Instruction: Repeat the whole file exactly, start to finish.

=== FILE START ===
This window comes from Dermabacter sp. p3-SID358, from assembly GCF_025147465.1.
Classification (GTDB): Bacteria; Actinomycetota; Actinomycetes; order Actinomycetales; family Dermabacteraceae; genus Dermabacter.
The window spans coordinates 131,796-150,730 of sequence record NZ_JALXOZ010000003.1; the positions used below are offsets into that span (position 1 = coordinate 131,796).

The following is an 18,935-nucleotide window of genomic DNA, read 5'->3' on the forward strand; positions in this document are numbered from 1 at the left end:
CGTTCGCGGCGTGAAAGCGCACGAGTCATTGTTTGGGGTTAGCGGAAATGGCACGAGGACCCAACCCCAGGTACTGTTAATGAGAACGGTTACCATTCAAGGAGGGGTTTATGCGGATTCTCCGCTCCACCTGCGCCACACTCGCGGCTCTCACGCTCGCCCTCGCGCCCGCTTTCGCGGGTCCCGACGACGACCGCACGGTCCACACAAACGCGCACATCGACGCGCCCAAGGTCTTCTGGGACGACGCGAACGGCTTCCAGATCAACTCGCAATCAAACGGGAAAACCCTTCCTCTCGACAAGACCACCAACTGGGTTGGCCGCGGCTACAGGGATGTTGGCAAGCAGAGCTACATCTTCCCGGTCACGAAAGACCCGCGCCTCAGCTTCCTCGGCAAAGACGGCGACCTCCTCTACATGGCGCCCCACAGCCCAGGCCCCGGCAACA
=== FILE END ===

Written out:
This window comes from Dermabacter sp. p3-SID358, from assembly GCF_025147465.1.
Classification (GTDB): Bacteria; Actinomycetota; Actinomycetes; order Actinomycetales; family Dermabacteraceae; genus Dermabacter.
The window spans coordinates 131,796-150,730 of sequence record NZ_JALXOZ010000003.1; the positions used below are offsets into that span (position 1 = coordinate 131,796).

The following is an 18,935-nucleotide window of genomic DNA, read 5'->3' on the forward strand; positions in this document are numbered from 1 at the left end:
CGTTCGCGGCGTGAAAGCGCACGAGTCATTGTTTGGGGTTAGCGGAAATGGCACGAGGACCCAACCCCAGGTACTGTTAATGAGAACGGTTACCATTCAAGGAGGGGTTTATGCGGATTCTCCGCTCCACCTGCGCCACACTCGCGGCTCTCACGCTCGCCCTCGCGCCCGCTTTCGCGGGTCCCGACGACGACCGCACGGTCCACACAAACGCGCACATCGACGCGCCCAAGGTCTTCTGGGACGACGCGAACGGCTTCCAGATCAACTCGCAATCAAACGGGAAAACCCTTCCTCTCGACAAGACCACCAACTGGGTTGGCCGCGGCTACAGGGATGTTGGCAAGCAGAGCTACATCTTCCCGGTCACGAAAGACCCGCGCCTCAGCTTCCTCGGCAAAGACGGCGACCTCCTCTACATGGCGCCCCACAGCCCAGGCCCCGGCAACA